Social housing residents of Samuel Garside House have complained that they are ‘being forced back’ into the fire hit property ‘before safety assessments’ and ‘despite safety fears’.
In June, residents in the same estate as the fire, which destroyed 20 flats, claimed prior concerns over fire safety ‘have been ignored’. The fire at the Barking Riverside Estate saw one six storey block catch fire, with 20 homes destroyed and 10 others damaged, and two people treated for smoke inhalation; 100 firefighters and 15 appliances attended.
An investigation of other blocks after the fire by LBC found ‘faulty fire doors, broken smoke alarms and combustible cladding’, with Bellway having been ‘in talks’ with the government on building regulations and fire protection laws, adding that fire protection measures inside the building ‘received all regulatory approvals’ and ‘ensured occupants were safely evacuated’.
Residents claimed fire safety concerns ‘were downplayed’ by Bellway a month prior to the fire, with Peter Mason, chair of the Barking Reach residents’ association, stating that in early May he contacted Bellway to ‘ask for the fire risk to be investigated’ after BBC Watchdog’s investigation into other Bellway Homes properties. Then, according to reports, developer Bellway had been reported to have carried out ‘remedial fire safety work’ a few weeks before the fire, and also dropped its stay put policy.
Most recently, residents of a neighbouring block raised concerns over fire risk assessments ‘as they face having to move back’ in. Many believed the block is ‘unsafe’, and have outlined issues with fire safety and structural reports. Now, The Guardian has reported that social housing residents have said they are ‘being forced to move back’, having been evacuated to hotels or temporary accommodation.
The social housing landlord, Southern Housing Group, recently informed residents they will ‘no longer receive financial support’ to stay in alternative accommodation, and ‘must return to their flats’. Leaseholders will ‘continue to receive’ financial support for the alternative accommodation until September, with social housing residents arguing they were being ‘forced to move back in’ before the London Borough of Barking and Dagenham (LBBD) had carried out safety assessments.
These were due to start on 21 August and be completed by 29 August, with wooden cladding in its totality to take ‘several months’ to be removed. A report in June recommended that existing cladding be sprayed with fire retardant, but ‘this has yet to happen’, with experts having previously warned that wooden balconies could ‘accelerate fire spread’ as well.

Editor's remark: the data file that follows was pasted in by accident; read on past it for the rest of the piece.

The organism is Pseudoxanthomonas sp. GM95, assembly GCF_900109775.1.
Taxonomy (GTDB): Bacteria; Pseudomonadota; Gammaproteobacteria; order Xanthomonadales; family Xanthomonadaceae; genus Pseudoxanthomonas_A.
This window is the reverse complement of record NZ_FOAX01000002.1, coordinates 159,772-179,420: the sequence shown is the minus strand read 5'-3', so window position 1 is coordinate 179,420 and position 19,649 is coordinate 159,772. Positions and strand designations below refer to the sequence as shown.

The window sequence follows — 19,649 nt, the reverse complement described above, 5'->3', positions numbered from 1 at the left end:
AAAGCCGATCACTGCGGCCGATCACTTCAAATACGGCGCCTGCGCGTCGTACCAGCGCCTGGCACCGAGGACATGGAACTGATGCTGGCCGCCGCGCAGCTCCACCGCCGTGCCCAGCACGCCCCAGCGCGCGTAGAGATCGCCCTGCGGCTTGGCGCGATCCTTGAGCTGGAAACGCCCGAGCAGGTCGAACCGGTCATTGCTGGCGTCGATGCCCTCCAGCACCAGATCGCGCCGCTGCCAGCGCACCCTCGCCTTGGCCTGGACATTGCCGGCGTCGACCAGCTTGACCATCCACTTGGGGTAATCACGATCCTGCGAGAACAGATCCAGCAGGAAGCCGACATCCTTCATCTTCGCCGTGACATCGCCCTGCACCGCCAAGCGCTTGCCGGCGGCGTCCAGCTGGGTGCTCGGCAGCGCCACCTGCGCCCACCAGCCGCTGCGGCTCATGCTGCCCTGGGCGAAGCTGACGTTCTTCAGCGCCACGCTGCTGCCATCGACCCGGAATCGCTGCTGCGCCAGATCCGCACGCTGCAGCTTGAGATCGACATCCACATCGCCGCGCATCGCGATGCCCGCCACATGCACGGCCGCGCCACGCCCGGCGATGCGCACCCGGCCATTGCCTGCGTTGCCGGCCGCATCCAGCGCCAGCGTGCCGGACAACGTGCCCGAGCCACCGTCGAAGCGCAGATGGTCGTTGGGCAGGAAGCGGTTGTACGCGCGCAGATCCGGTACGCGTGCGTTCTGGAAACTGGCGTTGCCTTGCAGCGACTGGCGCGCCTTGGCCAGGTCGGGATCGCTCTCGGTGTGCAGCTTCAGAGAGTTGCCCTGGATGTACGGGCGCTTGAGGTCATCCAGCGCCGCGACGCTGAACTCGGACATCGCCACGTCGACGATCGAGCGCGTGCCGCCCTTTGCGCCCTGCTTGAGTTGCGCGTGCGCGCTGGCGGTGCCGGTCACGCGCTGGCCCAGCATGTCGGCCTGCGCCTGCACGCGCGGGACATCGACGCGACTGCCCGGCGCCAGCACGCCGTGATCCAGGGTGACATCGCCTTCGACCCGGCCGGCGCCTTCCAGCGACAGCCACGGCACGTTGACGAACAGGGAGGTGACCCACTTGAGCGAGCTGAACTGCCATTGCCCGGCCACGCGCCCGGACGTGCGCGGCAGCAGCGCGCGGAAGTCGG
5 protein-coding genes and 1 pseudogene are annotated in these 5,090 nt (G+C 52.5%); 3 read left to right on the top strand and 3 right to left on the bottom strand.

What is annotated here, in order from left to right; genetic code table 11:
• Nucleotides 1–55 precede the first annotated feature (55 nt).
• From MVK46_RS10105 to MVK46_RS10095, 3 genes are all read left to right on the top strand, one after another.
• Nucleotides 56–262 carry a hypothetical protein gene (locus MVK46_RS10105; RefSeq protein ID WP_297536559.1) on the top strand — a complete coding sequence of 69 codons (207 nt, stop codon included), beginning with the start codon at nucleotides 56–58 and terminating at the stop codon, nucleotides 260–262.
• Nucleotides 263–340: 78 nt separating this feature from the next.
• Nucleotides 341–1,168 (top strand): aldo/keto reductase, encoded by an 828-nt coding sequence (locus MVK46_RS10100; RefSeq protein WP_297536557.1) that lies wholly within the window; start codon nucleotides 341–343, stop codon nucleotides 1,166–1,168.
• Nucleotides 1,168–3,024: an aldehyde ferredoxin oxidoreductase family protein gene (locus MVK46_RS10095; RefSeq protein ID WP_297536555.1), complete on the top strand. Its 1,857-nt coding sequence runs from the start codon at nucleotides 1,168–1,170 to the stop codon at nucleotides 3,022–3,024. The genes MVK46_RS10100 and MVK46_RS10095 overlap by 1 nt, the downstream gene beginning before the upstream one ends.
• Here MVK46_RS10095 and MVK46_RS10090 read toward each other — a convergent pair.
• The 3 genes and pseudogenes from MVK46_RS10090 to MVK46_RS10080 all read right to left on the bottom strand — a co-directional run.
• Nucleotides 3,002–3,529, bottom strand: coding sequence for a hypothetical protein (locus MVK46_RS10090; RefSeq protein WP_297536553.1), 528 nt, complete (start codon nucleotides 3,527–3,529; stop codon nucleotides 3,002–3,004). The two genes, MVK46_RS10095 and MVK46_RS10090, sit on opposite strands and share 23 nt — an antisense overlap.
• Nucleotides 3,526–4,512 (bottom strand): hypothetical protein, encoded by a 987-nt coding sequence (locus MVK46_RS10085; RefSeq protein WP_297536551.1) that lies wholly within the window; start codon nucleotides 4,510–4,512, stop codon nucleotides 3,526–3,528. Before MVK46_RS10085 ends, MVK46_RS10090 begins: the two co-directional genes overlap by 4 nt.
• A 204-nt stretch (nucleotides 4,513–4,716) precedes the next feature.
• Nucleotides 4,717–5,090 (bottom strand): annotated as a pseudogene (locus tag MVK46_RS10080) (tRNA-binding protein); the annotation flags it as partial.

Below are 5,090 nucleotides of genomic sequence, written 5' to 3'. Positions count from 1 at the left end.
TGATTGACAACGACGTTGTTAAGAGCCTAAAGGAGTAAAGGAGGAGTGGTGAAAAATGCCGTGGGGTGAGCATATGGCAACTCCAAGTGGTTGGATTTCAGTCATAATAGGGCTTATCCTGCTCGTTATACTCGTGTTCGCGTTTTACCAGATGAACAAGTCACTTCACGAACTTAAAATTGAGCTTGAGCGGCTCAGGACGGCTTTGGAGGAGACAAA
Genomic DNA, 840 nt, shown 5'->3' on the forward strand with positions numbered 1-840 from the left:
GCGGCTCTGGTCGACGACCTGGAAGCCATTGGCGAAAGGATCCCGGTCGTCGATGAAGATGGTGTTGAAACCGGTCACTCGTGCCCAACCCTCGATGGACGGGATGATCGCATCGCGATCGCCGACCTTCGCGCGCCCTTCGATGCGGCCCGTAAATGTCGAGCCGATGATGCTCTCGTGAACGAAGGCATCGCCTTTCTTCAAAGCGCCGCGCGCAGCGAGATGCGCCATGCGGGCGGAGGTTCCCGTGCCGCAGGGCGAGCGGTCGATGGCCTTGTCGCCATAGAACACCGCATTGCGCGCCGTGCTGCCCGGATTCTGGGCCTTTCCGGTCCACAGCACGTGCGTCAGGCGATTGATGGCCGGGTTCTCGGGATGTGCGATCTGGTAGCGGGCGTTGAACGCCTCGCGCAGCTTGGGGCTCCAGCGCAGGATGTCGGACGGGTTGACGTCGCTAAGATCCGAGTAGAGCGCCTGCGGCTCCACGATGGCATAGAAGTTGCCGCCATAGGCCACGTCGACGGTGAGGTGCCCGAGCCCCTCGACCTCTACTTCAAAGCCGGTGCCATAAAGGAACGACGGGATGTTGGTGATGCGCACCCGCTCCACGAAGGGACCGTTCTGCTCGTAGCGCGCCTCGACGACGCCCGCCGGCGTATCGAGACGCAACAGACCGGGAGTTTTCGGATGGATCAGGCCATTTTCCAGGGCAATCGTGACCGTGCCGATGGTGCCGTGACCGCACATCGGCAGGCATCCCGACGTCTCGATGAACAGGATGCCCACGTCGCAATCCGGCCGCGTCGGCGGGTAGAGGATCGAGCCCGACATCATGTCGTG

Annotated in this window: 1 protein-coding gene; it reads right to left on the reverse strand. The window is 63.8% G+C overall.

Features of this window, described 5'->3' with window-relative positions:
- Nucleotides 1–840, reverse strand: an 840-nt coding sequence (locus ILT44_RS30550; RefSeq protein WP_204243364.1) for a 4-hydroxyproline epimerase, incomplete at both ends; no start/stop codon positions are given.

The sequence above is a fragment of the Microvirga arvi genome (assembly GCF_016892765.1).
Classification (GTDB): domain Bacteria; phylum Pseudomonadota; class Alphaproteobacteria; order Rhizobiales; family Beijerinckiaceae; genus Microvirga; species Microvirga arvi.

Mr Mason said the move was ‘disgraceful’, adding: ‘We will be contacting Southern Housing urgently to protest. Although they’ve partially removed some decorative portion of the cladding, the vast majority of it remains. If a balcony caught fire, it would spread rapidly from flat to flat. I don’t think they have removed the danger.’
Shaun Murphy, senior solicitor at Edwards Duthie Shamash, represents several residents, and added: ‘We are very concerned about the decision of Southern Housing Group to withdraw financial support for the residents. All this has happened prior to the completion of safety reports due at the end of the month, to be undertaken by [LBBD].
‘There is also the outstanding issue of the recommendation of existing cladding still not having been sprayed with adequate fire retardant. All of this has been ignored by Southern Housing Group in forcing residents to go back into Samuel Garside House now.’
Dame Margaret Hodge commented: ‘It is not right that social housing tenants of Samuel Garside House are forced to return to the block whilst private tenants and leaseholders have until September. These families and individuals deserve equal treatment. I urge Southern Housing to reconsider. Their tenants must be allowed to stay in their temporary accommodation until further repair works and the next fire safety assessments are completed.’
An LBBD spokesperson stated: ‘Residents are understandably concerned about returning home and, despite our limited powers to intervene as this is not a council block, they have asked if we can assess the block’s safety. We have appointed an independent HHSRS [housing health and safety rating system] assessor to determine whether there are any category 1 or 2 hazards and this assessment is due to start on 21 August.’
In response, Chris Harris, customer services director of Southern Housing Group, noted: ‘Our priority is always the safety and wellbeing of our residents. From the moment the fire was reported, Southern Housing Group has worked with [LBBD], the London fire service and other stakeholders to ensure that the people affected could return to their homes and normality as soon as possible.
‘None of the properties occupied by Southern Housing Group’s residents were directly damaged by the fire and so they are not being inspected by LBBD. Indeed, the properties were deemed safe for the return of residents by LFS’s fire safety engineer shortly after the fire was extinguished and residents started to return from the afternoon of Tuesday 11 June.
‘At no time has there been any suggestion from the London fire service, the council or independent fire safety inspectors that it is unsafe to for Southern Housing Residents to return home.’